I walked to my table and told the band, ‘You are not going to believe this but Jimi Hendrix just asked Rocky to sit in’. Everybody at the table told me I was full of s***. I asked the guys to trust me and waved over to Jimi’s table. Jimi waved back and gave us the peace sign. Chris, Rocky, and I made plans to go while the other guys went back to this hostel we were staying at.

At the Record Plant we told the receptionist that we were here to do a session with Jimi Hendrix. He asked who we were and I told him the Cherry People. We were not listed on the sheet. I told him about meeting Jimi at the Scene Club and he said, ‘Oh, you are the guys he called over about’.

We were alone in the studio for about forty-five minutes before Gary Kellgren showed up with an assistant engineer and a tall, beautiful black woman [Devon Wilson] whom we were told was Jimi’s girlfriend. Gary reassured us that while Jimi was always late, he had phoned about the session and was on his way over. Twenty minutes later, Jimi and Billy Cox walked in with a friend who was a photographer [Willis Hogans Jr.]. Jimi was really cool and wanted to know if we were OK. Rocky saw him and said, ‘You’re Jimi Hendrix’. Jimi laughed and said ‘Man, I know who I am. Don’t you think I know who I am?’ We all just about fell on the floor laughing. Rocky admitted to him that he was really nervous. Jimi laughed and said, ‘Just relax. It will all be cool.’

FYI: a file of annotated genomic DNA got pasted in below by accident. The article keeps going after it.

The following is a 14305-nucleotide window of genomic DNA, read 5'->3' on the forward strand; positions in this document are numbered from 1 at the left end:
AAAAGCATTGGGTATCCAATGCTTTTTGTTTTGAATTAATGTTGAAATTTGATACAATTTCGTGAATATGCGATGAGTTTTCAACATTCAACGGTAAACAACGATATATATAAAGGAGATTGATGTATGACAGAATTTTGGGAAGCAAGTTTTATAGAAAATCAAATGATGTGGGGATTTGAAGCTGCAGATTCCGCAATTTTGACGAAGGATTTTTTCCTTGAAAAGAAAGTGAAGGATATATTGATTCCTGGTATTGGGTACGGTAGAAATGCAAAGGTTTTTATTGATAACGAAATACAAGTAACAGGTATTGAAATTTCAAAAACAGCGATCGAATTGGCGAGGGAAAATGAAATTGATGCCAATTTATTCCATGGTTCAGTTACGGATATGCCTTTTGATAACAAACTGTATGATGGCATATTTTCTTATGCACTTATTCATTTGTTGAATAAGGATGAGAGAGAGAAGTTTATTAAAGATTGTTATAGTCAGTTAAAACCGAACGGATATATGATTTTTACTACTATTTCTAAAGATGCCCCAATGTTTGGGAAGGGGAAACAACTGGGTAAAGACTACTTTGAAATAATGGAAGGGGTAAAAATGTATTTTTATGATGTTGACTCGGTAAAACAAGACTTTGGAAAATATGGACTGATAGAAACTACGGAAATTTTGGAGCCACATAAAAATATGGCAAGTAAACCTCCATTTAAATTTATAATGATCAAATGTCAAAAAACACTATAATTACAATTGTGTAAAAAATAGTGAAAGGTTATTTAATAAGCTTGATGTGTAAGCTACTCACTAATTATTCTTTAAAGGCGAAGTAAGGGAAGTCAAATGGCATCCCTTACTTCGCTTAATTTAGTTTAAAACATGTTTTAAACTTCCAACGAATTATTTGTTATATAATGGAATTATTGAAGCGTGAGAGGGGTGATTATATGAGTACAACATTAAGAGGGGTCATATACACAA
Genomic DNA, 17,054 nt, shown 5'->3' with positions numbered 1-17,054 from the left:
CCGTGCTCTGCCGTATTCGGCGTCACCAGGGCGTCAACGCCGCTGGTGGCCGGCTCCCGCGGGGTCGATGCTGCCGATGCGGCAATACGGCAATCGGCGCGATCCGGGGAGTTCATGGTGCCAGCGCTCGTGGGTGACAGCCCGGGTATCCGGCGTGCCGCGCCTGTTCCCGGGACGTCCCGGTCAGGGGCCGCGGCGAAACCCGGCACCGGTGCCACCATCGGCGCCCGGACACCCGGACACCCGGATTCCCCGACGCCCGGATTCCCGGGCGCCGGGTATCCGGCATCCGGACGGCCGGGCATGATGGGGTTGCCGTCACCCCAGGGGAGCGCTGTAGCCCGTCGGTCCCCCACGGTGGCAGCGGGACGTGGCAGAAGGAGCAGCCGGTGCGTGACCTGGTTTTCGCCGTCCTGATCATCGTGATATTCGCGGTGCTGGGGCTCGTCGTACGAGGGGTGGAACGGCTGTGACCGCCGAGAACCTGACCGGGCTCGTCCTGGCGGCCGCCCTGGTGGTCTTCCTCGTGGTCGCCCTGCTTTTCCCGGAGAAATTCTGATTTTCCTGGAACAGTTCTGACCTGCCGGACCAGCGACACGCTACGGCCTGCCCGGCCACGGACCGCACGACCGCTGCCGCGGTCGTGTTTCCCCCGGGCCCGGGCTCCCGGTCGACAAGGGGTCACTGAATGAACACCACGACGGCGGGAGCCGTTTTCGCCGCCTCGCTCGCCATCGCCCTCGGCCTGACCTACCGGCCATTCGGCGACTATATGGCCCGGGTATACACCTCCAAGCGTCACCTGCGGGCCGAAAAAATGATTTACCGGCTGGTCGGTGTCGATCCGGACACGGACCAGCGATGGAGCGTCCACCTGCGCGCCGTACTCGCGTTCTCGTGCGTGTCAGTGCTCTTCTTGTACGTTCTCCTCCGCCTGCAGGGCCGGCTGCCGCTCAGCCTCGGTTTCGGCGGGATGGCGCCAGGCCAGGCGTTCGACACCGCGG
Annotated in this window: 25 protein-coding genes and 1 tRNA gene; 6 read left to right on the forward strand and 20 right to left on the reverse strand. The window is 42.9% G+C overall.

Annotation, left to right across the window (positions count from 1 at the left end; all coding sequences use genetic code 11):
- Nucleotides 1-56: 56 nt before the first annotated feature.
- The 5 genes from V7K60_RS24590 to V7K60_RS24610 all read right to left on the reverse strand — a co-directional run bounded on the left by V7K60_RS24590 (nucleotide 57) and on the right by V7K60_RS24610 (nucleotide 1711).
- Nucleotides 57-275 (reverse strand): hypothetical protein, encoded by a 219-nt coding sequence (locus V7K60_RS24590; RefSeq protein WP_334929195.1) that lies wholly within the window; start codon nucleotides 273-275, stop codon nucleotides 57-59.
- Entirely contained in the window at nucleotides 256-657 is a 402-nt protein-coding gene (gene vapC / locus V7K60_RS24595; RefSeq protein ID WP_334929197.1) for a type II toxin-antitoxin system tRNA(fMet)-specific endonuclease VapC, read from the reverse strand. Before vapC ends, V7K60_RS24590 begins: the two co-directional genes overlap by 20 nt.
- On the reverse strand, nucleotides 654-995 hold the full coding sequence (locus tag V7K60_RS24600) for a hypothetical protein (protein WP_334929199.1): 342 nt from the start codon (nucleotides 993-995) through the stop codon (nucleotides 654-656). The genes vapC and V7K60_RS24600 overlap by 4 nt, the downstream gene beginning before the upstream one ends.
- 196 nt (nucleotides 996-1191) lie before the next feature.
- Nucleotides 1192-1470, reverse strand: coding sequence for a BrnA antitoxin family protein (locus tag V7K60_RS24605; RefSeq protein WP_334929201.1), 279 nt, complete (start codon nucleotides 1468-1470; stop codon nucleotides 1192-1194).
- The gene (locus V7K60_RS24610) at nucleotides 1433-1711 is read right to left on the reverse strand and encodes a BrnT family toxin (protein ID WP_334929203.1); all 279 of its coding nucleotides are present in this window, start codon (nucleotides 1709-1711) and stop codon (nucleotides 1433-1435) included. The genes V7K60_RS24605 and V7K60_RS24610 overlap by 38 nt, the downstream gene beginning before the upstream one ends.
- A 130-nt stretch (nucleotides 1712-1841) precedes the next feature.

Jimi was playing through an old Acoustic amplifier and not a Marshall. One big cabinet with a small head. Billy was playing through an Ampeg rig and a set of drums had been set up for Rocky. Jimi then started to move his amp and I told that I would do that for him. He said that if I really wanted to move something for him, his car was out front and if he didn’t move it across the street it was going to be towed. I asked for the keys and told him I would do it. He owned a silver Corvette and by the time I was outside I thought, ‘s***, I don’t know how to drive a stick shift. I am going to ruin Jimi’s Corvette’. I opened the door and it was automatic. I thought, my God everything is working for me tonight! I got in the car and there were all of these tapes on the passenger seat. His car had a cassette player built in to the dashboard and I had never seen anything like that before. Sitting on the seat were these tapes which were marked, ‘Me, Steve Winwood’ and ‘Me, Buddy Miles’. I parked the car, came back in and he told me that he wanted a percussion section. Jimi asked me to play maracas—which I had never played before in my life—and Chris Grimes to play tambourine.